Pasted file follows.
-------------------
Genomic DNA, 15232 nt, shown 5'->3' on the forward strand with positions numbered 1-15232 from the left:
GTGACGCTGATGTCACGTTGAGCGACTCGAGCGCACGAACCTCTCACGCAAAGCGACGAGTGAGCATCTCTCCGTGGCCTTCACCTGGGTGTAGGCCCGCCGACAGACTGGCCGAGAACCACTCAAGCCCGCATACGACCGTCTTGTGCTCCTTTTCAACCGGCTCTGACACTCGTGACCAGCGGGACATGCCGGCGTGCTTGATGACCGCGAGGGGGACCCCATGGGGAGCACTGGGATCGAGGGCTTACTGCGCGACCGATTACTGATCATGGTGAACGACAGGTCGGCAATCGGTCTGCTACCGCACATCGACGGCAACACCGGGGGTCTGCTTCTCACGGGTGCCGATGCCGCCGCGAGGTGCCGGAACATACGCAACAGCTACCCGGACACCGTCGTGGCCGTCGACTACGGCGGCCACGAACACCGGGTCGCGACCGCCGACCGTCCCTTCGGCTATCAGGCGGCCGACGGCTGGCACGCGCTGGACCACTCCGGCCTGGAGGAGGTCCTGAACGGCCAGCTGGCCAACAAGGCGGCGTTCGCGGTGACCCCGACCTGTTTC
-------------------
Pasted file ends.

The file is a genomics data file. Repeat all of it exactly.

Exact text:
Genomic DNA, 15232 nt, shown 5'->3' on the forward strand with positions numbered 1-15232 from the left:
GTGACGCTGATGTCACGTTGAGCGACTCGAGCGCACGAACCTCTCACGCAAAGCGACGAGTGAGCATCTCTCCGTGGCCTTCACCTGGGTGTAGGCCCGCCGACAGACTGGCCGAGAACCACTCAAGCCCGCATACGACCGTCTTGTGCTCCTTTTCAACCGGCTCTGACACTCGTGACCAGCGGGACATGCCGGCGTGCTTGATGACCGCGAGGGGGACCCCATGGGGAGCACTGGGATCGAGGGCTTACTGCGCGACCGATTACTGATCATGGTGAACGACAGGTCGGCAATCGGTCTGCTACCGCACATCGACGGCAACACCGGGGGTCTGCTTCTCACGGGTGCCGATGCCGCCGCGAGGTGCCGGAACATACGCAACAGCTACCCGGACACCGTCGTGGCCGTCGACTACGGCGGCCACGAACACCGGGTCGCGACCGCCGACCGTCCCTTCGGCTATCAGGCGGCCGACGGCTGGCACGCGCTGGACCACTCCGGCCTGGAGGAGGTCCTGAACGGCCAGCTGGCCAACAAGGCGGCGTTCGCGGTGACCCCGACCTGTTTC